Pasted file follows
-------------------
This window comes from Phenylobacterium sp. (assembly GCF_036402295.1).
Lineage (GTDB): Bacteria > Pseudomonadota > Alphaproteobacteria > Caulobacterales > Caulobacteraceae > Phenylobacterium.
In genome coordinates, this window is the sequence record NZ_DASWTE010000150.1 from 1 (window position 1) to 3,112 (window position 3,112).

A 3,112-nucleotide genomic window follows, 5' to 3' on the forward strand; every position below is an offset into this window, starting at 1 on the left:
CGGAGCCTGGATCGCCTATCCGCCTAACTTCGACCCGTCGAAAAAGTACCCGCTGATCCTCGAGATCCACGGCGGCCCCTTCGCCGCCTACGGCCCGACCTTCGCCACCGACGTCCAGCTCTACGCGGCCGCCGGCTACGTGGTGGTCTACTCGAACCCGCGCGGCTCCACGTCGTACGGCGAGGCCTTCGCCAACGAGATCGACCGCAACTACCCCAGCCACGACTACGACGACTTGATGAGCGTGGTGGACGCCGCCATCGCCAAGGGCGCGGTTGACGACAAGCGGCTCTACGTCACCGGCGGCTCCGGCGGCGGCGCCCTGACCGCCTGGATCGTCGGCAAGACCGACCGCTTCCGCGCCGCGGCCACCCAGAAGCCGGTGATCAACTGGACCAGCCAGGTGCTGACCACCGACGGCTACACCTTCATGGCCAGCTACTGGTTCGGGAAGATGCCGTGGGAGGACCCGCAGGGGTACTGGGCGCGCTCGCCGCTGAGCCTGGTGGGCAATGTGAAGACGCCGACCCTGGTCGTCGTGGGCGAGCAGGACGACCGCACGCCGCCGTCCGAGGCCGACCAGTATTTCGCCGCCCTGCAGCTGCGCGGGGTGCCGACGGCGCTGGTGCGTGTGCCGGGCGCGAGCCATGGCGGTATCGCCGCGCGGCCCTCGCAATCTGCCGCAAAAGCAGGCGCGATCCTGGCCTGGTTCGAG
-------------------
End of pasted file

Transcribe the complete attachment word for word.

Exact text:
This window comes from Phenylobacterium sp. (assembly GCF_036402295.1).
Lineage (GTDB): Bacteria > Pseudomonadota > Alphaproteobacteria > Caulobacterales > Caulobacteraceae > Phenylobacterium.
In genome coordinates, this window is the sequence record NZ_DASWTE010000150.1 from 1 (window position 1) to 3,112 (window position 3,112).

A 3,112-nucleotide genomic window follows, 5' to 3' on the forward strand; every position below is an offset into this window, starting at 1 on the left:
CGGAGCCTGGATCGCCTATCCGCCTAACTTCGACCCGTCGAAAAAGTACCCGCTGATCCTCGAGATCCACGGCGGCCCCTTCGCCGCCTACGGCCCGACCTTCGCCACCGACGTCCAGCTCTACGCGGCCGCCGGCTACGTGGTGGTCTACTCGAACCCGCGCGGCTCCACGTCGTACGGCGAGGCCTTCGCCAACGAGATCGACCGCAACTACCCCAGCCACGACTACGACGACTTGATGAGCGTGGTGGACGCCGCCATCGCCAAGGGCGCGGTTGACGACAAGCGGCTCTACGTCACCGGCGGCTCCGGCGGCGGCGCCCTGACCGCCTGGATCGTCGGCAAGACCGACCGCTTCCGCGCCGCGGCCACCCAGAAGCCGGTGATCAACTGGACCAGCCAGGTGCTGACCACCGACGGCTACACCTTCATGGCCAGCTACTGGTTCGGGAAGATGCCGTGGGAGGACCCGCAGGGGTACTGGGCGCGCTCGCCGCTGAGCCTGGTGGGCAATGTGAAGACGCCGACCCTGGTCGTCGTGGGCGAGCAGGACGACCGCACGCCGCCGTCCGAGGCCGACCAGTATTTCGCCGCCCTGCAGCTGCGCGGGGTGCCGACGGCGCTGGTGCGTGTGCCGGGCGCGAGCCATGGCGGTATCGCCGCGCGGCCCTCGCAATCTGCCGCAAAAGCAGGCGCGATCCTGGCCTGGTTCGAG